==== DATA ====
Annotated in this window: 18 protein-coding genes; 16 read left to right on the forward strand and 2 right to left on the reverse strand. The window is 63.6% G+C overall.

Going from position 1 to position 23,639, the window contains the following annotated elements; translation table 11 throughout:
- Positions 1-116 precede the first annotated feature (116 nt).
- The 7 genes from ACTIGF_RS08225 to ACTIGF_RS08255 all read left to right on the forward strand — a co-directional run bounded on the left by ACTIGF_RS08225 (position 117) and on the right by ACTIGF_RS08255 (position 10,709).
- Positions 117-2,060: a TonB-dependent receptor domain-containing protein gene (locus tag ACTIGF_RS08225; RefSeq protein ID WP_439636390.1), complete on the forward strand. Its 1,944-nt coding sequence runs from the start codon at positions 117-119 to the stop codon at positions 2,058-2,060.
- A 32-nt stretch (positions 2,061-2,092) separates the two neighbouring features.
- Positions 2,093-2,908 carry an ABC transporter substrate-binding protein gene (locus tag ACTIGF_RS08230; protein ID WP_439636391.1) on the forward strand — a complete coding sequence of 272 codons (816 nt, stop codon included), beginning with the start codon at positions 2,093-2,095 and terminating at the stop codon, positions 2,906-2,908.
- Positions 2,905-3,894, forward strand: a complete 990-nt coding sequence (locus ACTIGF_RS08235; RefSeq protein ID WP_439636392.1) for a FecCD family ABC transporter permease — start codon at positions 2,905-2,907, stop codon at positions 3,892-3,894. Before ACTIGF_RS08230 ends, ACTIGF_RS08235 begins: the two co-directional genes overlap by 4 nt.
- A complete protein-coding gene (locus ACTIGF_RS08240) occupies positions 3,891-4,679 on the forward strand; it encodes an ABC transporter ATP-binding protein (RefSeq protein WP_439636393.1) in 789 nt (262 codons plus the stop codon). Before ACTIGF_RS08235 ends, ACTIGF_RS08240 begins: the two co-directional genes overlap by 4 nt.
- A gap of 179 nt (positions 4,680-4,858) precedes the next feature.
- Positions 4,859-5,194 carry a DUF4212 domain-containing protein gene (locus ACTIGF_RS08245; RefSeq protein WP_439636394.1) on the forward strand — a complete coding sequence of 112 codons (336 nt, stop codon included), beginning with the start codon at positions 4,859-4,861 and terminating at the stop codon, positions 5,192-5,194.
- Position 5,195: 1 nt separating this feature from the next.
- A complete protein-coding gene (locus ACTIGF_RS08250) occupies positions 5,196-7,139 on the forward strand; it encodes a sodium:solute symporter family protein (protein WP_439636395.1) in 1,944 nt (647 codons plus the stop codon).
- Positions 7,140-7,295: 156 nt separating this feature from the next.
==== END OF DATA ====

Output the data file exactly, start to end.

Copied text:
Annotated in this window: 18 protein-coding genes; 16 read left to right on the forward strand and 2 right to left on the reverse strand. The window is 63.6% G+C overall.

Going from position 1 to position 23,639, the window contains the following annotated elements; translation table 11 throughout:
- Positions 1-116 precede the first annotated feature (116 nt).
- The 7 genes from ACTIGF_RS08225 to ACTIGF_RS08255 all read left to right on the forward strand — a co-directional run bounded on the left by ACTIGF_RS08225 (position 117) and on the right by ACTIGF_RS08255 (position 10,709).
- Positions 117-2,060: a TonB-dependent receptor domain-containing protein gene (locus tag ACTIGF_RS08225; RefSeq protein ID WP_439636390.1), complete on the forward strand. Its 1,944-nt coding sequence runs from the start codon at positions 117-119 to the stop codon at positions 2,058-2,060.
- A 32-nt stretch (positions 2,061-2,092) separates the two neighbouring features.
- Positions 2,093-2,908 carry an ABC transporter substrate-binding protein gene (locus tag ACTIGF_RS08230; protein ID WP_439636391.1) on the forward strand — a complete coding sequence of 272 codons (816 nt, stop codon included), beginning with the start codon at positions 2,093-2,095 and terminating at the stop codon, positions 2,906-2,908.
- Positions 2,905-3,894, forward strand: a complete 990-nt coding sequence (locus ACTIGF_RS08235; RefSeq protein ID WP_439636392.1) for a FecCD family ABC transporter permease — start codon at positions 2,905-2,907, stop codon at positions 3,892-3,894. Before ACTIGF_RS08230 ends, ACTIGF_RS08235 begins: the two co-directional genes overlap by 4 nt.
- A complete protein-coding gene (locus ACTIGF_RS08240) occupies positions 3,891-4,679 on the forward strand; it encodes an ABC transporter ATP-binding protein (RefSeq protein WP_439636393.1) in 789 nt (262 codons plus the stop codon). Before ACTIGF_RS08235 ends, ACTIGF_RS08240 begins: the two co-directional genes overlap by 4 nt.
- A gap of 179 nt (positions 4,680-4,858) precedes the next feature.
- Positions 4,859-5,194 carry a DUF4212 domain-containing protein gene (locus ACTIGF_RS08245; RefSeq protein WP_439636394.1) on the forward strand — a complete coding sequence of 112 codons (336 nt, stop codon included), beginning with the start codon at positions 4,859-4,861 and terminating at the stop codon, positions 5,192-5,194.
- Position 5,195: 1 nt separating this feature from the next.
- A complete protein-coding gene (locus ACTIGF_RS08250) occupies positions 5,196-7,139 on the forward strand; it encodes a sodium:solute symporter family protein (protein WP_439636395.1) in 1,944 nt (647 codons plus the stop codon).
- Positions 7,140-7,295: 156 nt separating this feature from the next.